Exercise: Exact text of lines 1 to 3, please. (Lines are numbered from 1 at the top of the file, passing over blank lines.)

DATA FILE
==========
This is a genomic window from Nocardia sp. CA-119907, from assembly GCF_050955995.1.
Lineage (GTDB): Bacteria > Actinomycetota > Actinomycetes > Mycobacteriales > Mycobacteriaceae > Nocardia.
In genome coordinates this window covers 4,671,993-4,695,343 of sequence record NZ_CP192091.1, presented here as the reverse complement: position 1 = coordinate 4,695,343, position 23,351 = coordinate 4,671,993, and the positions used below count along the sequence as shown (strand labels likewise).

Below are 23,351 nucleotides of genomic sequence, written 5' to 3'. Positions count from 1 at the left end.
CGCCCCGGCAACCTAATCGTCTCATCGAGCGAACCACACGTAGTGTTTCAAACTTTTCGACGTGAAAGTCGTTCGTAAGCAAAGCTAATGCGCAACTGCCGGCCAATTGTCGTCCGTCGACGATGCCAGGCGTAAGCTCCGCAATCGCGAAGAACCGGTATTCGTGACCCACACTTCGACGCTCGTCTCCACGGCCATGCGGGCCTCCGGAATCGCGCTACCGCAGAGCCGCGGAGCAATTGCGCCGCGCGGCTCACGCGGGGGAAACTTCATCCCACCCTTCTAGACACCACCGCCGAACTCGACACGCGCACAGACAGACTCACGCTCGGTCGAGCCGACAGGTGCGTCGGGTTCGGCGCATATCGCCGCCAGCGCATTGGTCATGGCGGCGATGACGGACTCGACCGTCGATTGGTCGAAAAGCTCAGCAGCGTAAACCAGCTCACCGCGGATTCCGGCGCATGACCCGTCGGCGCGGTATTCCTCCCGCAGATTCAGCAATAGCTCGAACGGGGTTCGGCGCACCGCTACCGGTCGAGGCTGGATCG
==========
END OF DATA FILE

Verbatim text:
This is a genomic window from Nocardia sp. CA-119907, from assembly GCF_050955995.1.
Lineage (GTDB): Bacteria > Actinomycetota > Actinomycetes > Mycobacteriales > Mycobacteriaceae > Nocardia.
In genome coordinates this window covers 4,671,993-4,695,343 of sequence record NZ_CP192091.1, presented here as the reverse complement: position 1 = coordinate 4,695,343, position 23,351 = coordinate 4,671,993, and the positions used below count along the sequence as shown (strand labels likewise).